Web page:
Horizon Worlds Is the Metaverse Equivalent of Your Neighborhood

It’s a shared virtual world

Key Takeaways

  • Meta has opened up its new Horizon Worlds metaverse software to Oculus Quest virtual reality headset users. 
  • The software feels like a casual multiplayer game and requires a Facebook account. 
  • I enjoyed random conversations with strangers exploring the new Horizon Worlds areas.
A screenshot of the opening scene from Horizon by Facebook.


The metaverse buzzword is all the rage at the moment, and Meta's new Horizon Worlds app gives Oculus Quest users a taste of the future. 

The metaverse concept is a shared virtual platform that people can use to move through digital environments. At the moment, you can think of Horizon Worlds as a casual multiplayer game with the potential to be much more. The software requires a Facebook account and lets you hang out with up to 20 people at a time in a virtual space.

You can zip between different "worlds" within the software by clicking your controller. Once you are in the virtual space of your choice, you can chat with other users and play rudimentary games or interact with other users in a gathering space. 

Avatars Galore

When you first start Horizon Worlds, the software gives you plenty of options to customize your avatar, although they are all cartoonish. 

Once you’ve established a virtual version of yourself, a prompt lets you know that by rotating your left hand, a handy menu appears on your virtual wrist. You can use the menu to jump among three primary environments: Play, Attend, and Hangout. However, moving between areas is far from intuitive and often resulted in glitchy graphics during my short time in Horizon Worlds. 

The Play area has a primitive, retro look to it, but fans of Roblox might find it just the thing for a distraction. One game called Action Island Teams uses guns to let players shoot each other, while another involves mowing down zombies. You can chat with fellow players using the headset’s built-in microphone.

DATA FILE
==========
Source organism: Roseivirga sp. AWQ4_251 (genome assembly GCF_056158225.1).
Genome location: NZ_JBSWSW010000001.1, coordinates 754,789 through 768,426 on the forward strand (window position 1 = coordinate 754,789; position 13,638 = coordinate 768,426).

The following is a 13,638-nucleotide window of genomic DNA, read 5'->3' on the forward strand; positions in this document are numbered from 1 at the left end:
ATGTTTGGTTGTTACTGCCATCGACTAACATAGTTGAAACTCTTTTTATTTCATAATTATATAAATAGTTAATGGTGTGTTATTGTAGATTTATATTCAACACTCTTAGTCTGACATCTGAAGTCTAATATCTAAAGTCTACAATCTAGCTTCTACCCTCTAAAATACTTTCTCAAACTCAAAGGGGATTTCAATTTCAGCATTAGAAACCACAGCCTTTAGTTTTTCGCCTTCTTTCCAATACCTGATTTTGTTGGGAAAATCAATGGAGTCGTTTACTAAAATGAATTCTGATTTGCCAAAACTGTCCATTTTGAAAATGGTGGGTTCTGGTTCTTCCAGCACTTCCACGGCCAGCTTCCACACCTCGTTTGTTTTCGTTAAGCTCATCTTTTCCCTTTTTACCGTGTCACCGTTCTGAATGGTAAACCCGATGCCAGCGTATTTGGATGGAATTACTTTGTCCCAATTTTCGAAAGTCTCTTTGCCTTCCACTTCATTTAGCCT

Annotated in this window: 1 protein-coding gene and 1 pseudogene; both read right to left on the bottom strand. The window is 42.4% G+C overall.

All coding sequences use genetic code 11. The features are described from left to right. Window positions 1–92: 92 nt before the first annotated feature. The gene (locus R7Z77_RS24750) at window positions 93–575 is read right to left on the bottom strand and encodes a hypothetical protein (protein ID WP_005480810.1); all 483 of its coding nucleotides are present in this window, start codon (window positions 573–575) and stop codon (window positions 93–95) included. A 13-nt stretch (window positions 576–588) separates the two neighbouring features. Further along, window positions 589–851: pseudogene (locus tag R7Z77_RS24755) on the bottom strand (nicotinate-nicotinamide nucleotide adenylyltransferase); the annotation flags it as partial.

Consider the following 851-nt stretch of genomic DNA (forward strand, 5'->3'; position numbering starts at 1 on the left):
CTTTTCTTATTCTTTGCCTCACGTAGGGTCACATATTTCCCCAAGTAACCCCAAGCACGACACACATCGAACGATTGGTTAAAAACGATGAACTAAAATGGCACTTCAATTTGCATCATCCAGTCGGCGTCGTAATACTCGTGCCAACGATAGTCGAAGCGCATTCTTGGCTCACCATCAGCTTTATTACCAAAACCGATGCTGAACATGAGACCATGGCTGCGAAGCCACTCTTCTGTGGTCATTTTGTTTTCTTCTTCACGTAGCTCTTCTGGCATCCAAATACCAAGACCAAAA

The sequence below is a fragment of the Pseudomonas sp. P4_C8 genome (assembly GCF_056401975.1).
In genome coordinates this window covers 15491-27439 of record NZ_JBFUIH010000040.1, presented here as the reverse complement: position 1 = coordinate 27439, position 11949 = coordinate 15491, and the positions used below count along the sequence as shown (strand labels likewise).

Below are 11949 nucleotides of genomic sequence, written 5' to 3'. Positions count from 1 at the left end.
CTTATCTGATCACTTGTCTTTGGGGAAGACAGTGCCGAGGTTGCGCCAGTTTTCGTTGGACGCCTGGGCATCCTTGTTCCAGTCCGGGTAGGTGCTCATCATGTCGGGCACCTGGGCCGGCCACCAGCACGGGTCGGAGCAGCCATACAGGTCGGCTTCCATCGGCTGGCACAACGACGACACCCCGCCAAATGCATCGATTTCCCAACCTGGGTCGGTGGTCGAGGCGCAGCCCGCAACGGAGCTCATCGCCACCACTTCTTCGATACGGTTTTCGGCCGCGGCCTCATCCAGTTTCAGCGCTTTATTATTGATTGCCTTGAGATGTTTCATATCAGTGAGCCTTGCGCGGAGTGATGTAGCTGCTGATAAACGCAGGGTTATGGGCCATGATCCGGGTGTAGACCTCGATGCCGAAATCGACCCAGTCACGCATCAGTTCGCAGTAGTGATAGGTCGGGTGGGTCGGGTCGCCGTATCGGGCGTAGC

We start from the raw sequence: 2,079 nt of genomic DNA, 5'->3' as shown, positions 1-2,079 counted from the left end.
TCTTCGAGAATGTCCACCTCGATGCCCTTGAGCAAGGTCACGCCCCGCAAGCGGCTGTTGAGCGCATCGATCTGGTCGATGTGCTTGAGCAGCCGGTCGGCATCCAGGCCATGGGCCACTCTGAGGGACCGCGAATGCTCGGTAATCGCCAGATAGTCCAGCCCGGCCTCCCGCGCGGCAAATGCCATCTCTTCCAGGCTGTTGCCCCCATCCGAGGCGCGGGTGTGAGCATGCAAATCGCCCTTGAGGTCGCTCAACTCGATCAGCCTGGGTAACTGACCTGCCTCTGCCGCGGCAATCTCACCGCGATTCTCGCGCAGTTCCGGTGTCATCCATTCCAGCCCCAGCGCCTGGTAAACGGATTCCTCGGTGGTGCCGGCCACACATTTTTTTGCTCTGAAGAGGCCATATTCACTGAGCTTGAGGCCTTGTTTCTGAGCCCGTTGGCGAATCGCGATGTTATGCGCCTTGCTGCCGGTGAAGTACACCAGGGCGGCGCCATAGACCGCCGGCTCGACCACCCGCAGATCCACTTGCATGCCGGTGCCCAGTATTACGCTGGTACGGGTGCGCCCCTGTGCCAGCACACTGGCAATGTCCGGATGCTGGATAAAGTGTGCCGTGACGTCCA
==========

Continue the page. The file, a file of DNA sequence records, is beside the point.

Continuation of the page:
The real potential is in The Plaza, which is a spot to mingle and chat with fellow visitors to Horizon Worlds. It was a lot of fun to start random conversations with people exploring the new software, just as I was. 

Safety First

The random nature of the interactions in Horizon Worlds could be problematic. A beta tester reportedly posted in the official Horizon group on Facebook that a stranger groped her avatar.

I didn't notice any untoward behavior in my hours exploring Horizon Worlds. But it's only a matter of time until something unpleasant will occur, given human nature. 

Meta is taking several steps to make the software safer.  You can access a personal Safe Zone through your wrist menu. Once you're in your Safe Zone, you can mute, block or report people and content around you.

"If you mute, block or report someone, a trained safety specialist, who will not appear as an avatar, may remotely observe and record the situation to ensure your safety," Meta writes on its website. "This way, they can submit additional evidence for us to review, and they can temporarily ban someone from Horizon while we review reports." 

A screenshot taken while playing Horizon showing part of the virtual world.

Many other companies are working on software that will allow you to experience a metaverse. For example, Computer chip maker Nvidia Corp is building its Omniverse platform for connecting 3D worlds into a shared virtual universe. The company claims Omniverse can be used as the "plumbing" on which metaverses could be built.

Epic, the maker of the game Fortnite, is experimenting with social experiences like dance parties and virtual music concerts. Users can dress their avatars in different costumes and construct virtual places and games. 

Many tech companies claim the metaverse will evolve into a complete virtual universe where you will spend real money, although there's no way to do that at the moment in Horizon Worlds. One metaverse platform is currently selling virtual real estate for millions of dollars. 

Horizon Worlds is a baby step in the direction of a metaverse and, with its primitive graphics and limited options, feels more like a demo at the moment than a fully-fledged product. But it's free, and it's an exciting glimpse of what might be coming as the hardware and software evolve into a highly-detailed virtual world that erases physical boundaries. 

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